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Hand-held power saws can be useful tools on the job site due to their portability and versatility. However, when these tools are used to cut masonry, concrete, stone or other silica-containing materials, workers can be exposed to dangerous dust; silica safety is an important matter to take into account.
Silica dust, when inhaled, can irreversibly damage the lungs, making dust control measures all the more important. employs the wet methods outlined in Table 1 of OSHA’s Respirable Crystalline Silica Standard for Construction in order to keep you safe on the job.
Wet Methods for Silica Safety
Many hand-held power saws come equipped with an integrated water delivery system. These systems direct a continuous stream of water where the blade meets the cutting material, cooling the saw and reducing dust exposures.
Water can be supplied to the saw by either a pressurized container or by a constant water supply (e.g., a hose connected to a faucet or construction site water supply). Per OSHA standards, water flow rates must be sufficient to minimize release of visible dust.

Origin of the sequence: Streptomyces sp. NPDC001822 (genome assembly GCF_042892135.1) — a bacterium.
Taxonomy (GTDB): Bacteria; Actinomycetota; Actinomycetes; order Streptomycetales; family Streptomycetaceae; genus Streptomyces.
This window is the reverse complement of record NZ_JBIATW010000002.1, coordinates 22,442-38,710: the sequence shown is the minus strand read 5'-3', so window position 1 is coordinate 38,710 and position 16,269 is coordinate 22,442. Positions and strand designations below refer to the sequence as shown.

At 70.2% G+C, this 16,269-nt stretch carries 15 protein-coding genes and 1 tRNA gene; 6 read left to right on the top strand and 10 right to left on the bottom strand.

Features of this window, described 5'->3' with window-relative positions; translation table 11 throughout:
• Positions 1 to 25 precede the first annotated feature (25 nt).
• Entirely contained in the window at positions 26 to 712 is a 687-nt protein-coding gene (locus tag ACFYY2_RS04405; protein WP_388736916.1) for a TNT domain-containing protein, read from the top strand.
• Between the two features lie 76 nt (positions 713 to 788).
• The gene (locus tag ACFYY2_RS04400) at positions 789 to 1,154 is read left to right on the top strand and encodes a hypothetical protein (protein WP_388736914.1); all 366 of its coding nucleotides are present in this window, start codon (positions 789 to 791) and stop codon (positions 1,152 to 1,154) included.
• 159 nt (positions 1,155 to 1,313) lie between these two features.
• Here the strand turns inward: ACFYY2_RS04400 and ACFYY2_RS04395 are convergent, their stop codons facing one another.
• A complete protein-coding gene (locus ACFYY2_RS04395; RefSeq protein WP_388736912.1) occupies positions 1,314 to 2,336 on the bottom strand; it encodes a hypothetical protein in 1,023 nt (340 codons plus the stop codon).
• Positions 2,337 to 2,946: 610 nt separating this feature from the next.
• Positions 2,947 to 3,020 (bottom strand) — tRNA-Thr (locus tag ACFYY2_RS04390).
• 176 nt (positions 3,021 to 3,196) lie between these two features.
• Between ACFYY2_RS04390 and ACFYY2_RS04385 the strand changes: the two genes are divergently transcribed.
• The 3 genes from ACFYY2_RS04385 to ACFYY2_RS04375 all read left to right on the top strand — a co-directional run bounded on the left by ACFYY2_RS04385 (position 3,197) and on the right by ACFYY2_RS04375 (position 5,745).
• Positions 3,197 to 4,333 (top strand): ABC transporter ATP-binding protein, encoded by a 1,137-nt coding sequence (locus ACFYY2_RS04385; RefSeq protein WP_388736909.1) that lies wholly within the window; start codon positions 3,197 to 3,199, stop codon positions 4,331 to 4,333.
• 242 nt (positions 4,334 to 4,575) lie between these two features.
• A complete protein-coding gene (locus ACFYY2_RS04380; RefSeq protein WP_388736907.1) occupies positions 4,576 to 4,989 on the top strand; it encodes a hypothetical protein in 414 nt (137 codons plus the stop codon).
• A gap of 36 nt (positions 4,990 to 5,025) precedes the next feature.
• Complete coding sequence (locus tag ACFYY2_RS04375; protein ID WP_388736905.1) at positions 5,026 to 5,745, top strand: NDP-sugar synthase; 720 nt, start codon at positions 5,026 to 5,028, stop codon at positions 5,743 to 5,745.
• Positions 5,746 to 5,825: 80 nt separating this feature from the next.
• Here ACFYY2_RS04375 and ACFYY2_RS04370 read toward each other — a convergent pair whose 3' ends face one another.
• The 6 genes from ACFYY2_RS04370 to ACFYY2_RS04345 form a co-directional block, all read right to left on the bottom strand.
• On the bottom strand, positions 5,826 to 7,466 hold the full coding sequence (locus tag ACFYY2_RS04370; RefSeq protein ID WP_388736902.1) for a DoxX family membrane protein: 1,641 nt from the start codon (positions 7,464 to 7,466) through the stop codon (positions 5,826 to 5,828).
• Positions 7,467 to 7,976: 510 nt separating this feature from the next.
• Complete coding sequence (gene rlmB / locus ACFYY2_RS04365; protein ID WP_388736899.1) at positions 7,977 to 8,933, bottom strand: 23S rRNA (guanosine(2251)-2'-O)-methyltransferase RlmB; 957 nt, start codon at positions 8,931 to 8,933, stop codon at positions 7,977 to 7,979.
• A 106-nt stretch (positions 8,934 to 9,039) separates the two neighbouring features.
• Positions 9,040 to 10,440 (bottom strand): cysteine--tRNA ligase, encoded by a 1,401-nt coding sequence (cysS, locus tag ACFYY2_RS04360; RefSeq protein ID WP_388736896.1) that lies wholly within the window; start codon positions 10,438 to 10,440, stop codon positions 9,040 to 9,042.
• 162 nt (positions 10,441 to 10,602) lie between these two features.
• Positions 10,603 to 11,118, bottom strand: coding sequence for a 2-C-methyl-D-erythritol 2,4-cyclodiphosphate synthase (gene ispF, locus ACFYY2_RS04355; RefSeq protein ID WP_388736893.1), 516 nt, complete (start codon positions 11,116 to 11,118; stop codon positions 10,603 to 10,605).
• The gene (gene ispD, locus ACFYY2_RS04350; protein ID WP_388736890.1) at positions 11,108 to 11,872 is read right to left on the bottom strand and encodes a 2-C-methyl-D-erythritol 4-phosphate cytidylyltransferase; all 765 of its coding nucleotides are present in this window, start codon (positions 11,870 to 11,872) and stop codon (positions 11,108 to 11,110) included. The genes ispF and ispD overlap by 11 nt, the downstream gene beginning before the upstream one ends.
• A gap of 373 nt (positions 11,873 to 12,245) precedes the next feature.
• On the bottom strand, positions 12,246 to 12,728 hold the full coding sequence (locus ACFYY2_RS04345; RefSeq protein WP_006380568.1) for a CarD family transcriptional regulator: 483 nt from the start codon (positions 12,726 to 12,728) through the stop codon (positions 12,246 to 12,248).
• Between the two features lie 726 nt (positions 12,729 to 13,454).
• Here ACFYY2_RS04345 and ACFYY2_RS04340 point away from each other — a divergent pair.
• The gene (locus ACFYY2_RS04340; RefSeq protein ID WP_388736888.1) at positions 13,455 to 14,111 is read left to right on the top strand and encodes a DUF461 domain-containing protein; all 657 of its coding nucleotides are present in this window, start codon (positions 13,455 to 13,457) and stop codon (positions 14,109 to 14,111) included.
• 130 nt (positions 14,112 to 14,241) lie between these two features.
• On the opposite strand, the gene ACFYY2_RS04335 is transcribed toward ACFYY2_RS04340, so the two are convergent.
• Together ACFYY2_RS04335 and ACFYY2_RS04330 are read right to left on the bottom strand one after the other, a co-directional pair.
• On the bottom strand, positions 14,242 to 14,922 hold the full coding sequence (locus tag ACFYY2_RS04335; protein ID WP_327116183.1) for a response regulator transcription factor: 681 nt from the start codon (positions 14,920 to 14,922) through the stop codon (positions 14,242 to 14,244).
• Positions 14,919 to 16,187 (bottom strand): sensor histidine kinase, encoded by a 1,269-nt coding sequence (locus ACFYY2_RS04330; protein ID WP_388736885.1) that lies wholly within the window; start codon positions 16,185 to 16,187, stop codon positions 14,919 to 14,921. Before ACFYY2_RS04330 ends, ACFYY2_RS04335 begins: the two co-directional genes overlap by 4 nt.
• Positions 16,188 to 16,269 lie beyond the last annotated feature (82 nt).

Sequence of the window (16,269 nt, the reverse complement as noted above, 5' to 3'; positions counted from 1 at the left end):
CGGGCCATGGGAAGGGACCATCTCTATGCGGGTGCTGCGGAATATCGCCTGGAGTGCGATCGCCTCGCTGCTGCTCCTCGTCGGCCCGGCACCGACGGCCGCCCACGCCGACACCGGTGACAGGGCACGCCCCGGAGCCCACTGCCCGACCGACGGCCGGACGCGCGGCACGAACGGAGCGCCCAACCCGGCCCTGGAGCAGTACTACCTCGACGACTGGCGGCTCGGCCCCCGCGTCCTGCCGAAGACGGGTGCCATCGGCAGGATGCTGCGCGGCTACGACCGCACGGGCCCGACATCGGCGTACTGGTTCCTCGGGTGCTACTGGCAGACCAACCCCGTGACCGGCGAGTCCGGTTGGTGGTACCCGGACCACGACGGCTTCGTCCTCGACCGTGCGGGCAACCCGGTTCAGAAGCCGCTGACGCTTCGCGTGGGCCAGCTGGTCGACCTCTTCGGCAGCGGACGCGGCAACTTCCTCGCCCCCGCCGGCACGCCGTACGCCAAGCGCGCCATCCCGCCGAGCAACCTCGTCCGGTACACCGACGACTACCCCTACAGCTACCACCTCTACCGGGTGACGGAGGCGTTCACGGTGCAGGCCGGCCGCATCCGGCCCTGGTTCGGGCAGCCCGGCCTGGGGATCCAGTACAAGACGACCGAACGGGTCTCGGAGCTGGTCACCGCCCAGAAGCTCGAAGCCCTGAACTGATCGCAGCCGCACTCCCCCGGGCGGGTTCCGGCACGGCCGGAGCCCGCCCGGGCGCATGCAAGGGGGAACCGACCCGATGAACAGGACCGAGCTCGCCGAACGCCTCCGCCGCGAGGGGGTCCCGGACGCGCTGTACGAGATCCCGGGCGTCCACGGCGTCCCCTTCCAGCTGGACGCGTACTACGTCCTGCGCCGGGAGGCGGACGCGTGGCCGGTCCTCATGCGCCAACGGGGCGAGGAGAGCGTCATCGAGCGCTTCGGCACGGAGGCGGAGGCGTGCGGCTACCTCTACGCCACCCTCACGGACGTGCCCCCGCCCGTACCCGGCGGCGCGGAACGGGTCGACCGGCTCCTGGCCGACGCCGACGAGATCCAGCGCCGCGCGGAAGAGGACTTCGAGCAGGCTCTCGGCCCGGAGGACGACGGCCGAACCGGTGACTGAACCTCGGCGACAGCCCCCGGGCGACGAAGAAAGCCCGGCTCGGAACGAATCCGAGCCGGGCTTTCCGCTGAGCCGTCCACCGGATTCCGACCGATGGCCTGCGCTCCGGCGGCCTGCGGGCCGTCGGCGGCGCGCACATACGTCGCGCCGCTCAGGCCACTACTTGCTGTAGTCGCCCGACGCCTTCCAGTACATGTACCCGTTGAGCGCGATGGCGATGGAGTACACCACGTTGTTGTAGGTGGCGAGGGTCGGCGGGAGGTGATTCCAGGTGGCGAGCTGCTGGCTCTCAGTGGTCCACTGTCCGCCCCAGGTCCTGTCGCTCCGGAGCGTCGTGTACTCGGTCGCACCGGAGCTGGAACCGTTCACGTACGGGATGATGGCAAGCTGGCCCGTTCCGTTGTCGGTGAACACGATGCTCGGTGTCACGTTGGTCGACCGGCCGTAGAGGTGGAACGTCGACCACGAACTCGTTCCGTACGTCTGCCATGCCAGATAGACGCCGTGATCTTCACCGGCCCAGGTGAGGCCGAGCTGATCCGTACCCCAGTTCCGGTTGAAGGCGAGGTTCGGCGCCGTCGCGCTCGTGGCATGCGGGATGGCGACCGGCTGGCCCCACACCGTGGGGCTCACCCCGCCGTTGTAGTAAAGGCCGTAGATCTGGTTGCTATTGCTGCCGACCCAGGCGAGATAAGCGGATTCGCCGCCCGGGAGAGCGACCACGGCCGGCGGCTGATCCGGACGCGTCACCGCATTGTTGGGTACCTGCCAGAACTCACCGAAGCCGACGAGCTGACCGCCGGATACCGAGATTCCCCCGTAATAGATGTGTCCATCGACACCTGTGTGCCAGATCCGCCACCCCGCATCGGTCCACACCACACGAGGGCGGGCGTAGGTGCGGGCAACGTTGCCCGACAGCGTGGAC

When using a saw with a water delivery system, consider the following safety precautions:
- Operate and maintain the saw in accordance with the manufacturer’s instructions.
- Check that hoses are securely connected and are not cracked or broken.
- Adjust nozzles to ensure water saturates the blade and cutting area.
- Inspect the saw blade before use to ensure it is in good condition.
- Maintain dust-control equipment based on the manufacturers’ instructions.
- Clean up any slurry produced by the spray. This will ensure that, when the slurry dries, silica dust isn’t created. Slurry can be cleaned up using shovels or a wet vacuum equipped with a HEPA filter.
In situations when cutting occurs indoors or in enclosed areas, extra ventilation using exhaust trunks, portable exhaust fans, air ducts and similar means is needed. When ventilation is used, avoid blocking airflow while you work.
What’s more, whenever hand-held power saws are used indoors or in an enclosed area, the use of respiratory protection with a minimum Assigned Protection Factor (APF) of 10 is required.
APF 10 respirators are also required when saws are used outdoors for more than four hours per shift. These guidelines are covered in more detail in ’s written respiratory protection program.
For more information on silica safety, contact your supervisor or The Safegard Group for more resources.